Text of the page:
Ariá (Calathea allouia) was cultivated for a long time by indigenous populations and small traditional growers in the Amazon region. Known as “sweet corn root” due to the similarity with maize, sometimes it is also compared to apples! Remaining crispy even when cooked, it is a very palatable vegetable. The tuberous roots contains 15 percent starch, 7 percent protein, being a good source of essential amino acids such as lysine, methionine, and tryptophan.
Unfortunately, Ariá is currently experiencing a loss of genetic variability to its increased abandonment in the last 30 years, mainly due to small farmers dietary replacements by more conventional cultures (e.g. sweet potato, yam) or industrialized products such as wheat and bread. It can be found in local fairs in the north region of Brazil and it has been well accepted and distributed throughout the world, but never reached the point of being commercially explored anywhere.
Calathea allouia is specially recommended by FAO (Food and Agriculture Organization of the United Nations) to be used in agroforestry systems, since its agronomic limitations from the monoculture point of view (such as shade tolerance and good irrigation requirements) could be turned into advantages within the system. As a nutrient-rich PANC that can be harvested annually, it is an excellent subsistence crop for small scale farmers in Brazil.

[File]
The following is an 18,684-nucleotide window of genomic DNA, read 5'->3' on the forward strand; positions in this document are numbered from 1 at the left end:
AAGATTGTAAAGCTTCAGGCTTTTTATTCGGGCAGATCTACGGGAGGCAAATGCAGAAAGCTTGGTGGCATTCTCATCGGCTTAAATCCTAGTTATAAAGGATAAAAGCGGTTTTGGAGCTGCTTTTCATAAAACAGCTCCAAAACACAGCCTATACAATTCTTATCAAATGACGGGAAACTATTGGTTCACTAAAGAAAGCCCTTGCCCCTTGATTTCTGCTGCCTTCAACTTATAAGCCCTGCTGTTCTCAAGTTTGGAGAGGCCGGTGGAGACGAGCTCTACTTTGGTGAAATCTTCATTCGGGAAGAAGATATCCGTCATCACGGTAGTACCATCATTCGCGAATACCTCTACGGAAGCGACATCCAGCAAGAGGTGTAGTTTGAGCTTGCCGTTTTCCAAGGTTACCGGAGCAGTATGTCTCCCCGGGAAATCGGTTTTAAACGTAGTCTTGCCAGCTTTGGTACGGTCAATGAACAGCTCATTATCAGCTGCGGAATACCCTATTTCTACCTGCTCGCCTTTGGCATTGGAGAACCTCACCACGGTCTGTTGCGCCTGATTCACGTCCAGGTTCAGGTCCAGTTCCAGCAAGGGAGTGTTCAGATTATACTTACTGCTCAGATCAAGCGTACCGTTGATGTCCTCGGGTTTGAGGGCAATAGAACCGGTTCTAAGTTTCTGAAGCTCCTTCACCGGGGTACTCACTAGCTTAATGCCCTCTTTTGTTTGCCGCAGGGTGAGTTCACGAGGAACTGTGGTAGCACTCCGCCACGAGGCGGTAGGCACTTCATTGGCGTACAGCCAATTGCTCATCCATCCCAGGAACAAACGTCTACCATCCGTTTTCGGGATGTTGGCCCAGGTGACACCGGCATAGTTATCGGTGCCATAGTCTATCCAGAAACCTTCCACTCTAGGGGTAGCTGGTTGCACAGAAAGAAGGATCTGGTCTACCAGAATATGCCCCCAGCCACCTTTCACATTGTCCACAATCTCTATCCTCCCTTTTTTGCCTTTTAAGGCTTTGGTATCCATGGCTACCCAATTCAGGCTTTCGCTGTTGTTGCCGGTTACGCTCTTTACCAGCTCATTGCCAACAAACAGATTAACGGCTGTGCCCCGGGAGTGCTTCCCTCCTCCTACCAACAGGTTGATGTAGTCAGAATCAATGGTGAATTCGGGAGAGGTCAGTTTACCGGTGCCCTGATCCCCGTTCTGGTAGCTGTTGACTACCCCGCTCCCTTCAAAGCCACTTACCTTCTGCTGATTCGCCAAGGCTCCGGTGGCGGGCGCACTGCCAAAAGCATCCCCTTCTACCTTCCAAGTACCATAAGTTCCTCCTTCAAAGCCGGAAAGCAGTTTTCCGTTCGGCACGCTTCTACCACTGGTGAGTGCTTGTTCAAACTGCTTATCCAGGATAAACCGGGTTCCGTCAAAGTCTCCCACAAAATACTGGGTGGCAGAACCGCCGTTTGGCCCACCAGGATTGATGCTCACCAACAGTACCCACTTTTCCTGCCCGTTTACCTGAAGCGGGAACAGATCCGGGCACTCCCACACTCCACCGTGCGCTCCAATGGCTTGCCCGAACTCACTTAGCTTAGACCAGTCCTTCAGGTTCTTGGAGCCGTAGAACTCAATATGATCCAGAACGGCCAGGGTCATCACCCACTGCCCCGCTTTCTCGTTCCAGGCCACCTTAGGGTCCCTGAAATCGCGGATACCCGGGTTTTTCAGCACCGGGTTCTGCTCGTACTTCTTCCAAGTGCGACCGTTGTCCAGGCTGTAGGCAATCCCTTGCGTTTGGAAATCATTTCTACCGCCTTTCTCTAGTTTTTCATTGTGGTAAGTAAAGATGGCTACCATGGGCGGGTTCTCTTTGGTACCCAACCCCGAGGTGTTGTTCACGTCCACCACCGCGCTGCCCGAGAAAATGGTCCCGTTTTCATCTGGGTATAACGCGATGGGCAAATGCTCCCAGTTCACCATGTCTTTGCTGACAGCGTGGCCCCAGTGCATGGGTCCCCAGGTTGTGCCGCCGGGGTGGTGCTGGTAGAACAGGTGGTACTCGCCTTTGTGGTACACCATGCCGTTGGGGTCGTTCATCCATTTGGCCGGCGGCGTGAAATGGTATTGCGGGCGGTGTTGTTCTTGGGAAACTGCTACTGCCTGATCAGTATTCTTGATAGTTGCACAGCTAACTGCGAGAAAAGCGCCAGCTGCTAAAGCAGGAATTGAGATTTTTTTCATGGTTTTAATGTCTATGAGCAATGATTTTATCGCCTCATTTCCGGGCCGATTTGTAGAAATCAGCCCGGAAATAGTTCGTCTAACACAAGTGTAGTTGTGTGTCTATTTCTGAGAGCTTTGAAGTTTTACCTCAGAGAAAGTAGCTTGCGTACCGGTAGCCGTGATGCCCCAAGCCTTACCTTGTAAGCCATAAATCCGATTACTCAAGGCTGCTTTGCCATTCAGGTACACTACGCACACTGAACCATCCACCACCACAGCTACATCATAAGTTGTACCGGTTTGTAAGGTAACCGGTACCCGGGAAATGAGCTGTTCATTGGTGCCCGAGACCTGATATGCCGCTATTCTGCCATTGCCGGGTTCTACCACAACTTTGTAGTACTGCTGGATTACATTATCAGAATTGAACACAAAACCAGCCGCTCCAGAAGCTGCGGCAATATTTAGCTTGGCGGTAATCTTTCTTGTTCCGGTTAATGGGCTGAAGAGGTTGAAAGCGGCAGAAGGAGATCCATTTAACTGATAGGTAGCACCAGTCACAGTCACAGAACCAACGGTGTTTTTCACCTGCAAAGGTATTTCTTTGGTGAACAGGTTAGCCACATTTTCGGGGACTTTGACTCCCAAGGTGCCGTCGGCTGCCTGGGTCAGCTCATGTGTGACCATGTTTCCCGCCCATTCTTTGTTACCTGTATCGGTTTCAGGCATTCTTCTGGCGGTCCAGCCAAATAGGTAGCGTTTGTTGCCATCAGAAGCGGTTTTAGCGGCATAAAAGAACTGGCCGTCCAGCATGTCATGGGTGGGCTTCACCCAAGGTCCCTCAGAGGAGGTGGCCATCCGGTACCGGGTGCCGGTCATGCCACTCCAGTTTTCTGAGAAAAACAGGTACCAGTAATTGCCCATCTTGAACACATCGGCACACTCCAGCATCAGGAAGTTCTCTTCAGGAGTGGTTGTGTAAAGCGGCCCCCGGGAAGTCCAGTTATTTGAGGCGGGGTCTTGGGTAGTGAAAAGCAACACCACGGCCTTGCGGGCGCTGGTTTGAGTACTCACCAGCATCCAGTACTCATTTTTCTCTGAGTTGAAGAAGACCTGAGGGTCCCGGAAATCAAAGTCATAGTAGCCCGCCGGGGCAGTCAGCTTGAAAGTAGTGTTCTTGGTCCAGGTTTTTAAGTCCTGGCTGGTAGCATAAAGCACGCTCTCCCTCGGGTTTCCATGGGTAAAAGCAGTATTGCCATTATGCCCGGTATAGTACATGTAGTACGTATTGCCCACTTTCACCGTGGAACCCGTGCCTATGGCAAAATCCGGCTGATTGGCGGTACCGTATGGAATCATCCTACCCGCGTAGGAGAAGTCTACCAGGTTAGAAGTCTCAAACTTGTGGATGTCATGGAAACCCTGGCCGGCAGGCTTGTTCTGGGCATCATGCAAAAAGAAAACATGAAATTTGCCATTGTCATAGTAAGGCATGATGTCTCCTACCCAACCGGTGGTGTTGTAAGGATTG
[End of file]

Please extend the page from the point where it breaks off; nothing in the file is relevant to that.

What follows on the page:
Most importantly, rescuing plants such as Ariá represents not only a rescue of the species biodiversity, but of the culture and traditions of indigenous peoples from the Amazon rainforest, lost over time mainly due to large scale agriculture and the so-called gastronomic imperialism.
Sources: FAO (2014), Kinupp; Lorenzi (2009)
Picture Credits: Jornal Estado de São Paulo